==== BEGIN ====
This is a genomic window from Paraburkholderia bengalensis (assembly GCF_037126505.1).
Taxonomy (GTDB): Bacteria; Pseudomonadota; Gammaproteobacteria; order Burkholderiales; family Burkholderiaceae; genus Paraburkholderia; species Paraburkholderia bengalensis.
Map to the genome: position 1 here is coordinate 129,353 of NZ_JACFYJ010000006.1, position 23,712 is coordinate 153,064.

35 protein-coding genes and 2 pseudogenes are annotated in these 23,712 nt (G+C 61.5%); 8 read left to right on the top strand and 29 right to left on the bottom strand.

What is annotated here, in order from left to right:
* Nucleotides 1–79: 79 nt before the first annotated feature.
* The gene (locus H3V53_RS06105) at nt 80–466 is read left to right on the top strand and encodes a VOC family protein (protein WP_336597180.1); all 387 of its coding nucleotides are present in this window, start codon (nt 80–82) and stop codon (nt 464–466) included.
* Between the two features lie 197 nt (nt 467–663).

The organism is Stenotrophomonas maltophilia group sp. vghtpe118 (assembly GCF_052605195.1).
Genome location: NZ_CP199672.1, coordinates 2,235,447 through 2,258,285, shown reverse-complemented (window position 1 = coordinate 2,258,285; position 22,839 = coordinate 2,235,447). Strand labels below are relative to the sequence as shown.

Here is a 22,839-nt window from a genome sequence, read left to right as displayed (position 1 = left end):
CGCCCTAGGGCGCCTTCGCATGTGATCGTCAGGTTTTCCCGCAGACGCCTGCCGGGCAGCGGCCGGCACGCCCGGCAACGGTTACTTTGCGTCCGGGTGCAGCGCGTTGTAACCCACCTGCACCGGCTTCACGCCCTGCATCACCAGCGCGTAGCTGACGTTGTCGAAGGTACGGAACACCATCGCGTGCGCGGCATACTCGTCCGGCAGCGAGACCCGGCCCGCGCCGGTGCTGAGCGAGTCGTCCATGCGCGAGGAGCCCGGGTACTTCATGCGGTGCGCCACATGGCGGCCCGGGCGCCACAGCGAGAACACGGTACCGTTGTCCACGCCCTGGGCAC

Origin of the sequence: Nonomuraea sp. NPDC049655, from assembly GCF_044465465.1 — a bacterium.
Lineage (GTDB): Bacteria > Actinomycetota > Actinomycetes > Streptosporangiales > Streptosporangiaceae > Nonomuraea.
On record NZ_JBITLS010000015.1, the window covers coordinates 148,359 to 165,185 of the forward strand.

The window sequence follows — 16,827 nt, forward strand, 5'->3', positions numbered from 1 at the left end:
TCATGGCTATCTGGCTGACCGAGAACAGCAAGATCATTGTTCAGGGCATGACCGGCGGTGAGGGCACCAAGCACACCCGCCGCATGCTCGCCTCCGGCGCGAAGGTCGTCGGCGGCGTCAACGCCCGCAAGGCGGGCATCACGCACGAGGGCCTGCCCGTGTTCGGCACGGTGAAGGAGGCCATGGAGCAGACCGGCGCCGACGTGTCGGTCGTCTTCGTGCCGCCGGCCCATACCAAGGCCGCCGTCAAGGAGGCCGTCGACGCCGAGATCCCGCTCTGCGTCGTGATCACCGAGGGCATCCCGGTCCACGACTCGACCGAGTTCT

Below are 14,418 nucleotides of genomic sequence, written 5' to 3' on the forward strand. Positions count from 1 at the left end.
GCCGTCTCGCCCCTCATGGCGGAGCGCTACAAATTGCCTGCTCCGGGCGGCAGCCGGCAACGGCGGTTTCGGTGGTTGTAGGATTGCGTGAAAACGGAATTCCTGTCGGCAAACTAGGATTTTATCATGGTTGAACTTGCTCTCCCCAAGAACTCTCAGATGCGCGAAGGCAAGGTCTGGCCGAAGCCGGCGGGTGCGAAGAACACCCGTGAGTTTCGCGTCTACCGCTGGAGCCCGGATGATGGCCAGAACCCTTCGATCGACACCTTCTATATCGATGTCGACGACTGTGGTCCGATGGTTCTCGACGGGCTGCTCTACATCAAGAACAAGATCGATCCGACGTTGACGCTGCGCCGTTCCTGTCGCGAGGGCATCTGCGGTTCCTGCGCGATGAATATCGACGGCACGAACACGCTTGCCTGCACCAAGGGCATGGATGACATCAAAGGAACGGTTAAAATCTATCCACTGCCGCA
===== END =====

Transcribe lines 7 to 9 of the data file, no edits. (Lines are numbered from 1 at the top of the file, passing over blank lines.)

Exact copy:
* The gene (locus H3V53_RS06105) at nt 80–466 is read left to right on the top strand and encodes a VOC family protein (protein WP_336597180.1); all 387 of its coding nucleotides are present in this window, start codon (nt 80–82) and stop codon (nt 464–466) included.
* Between the two features lie 197 nt (nt 467–663).

The organism is Stenotrophomonas maltophilia group sp. vghtpe118 (assembly GCF_052605195.1).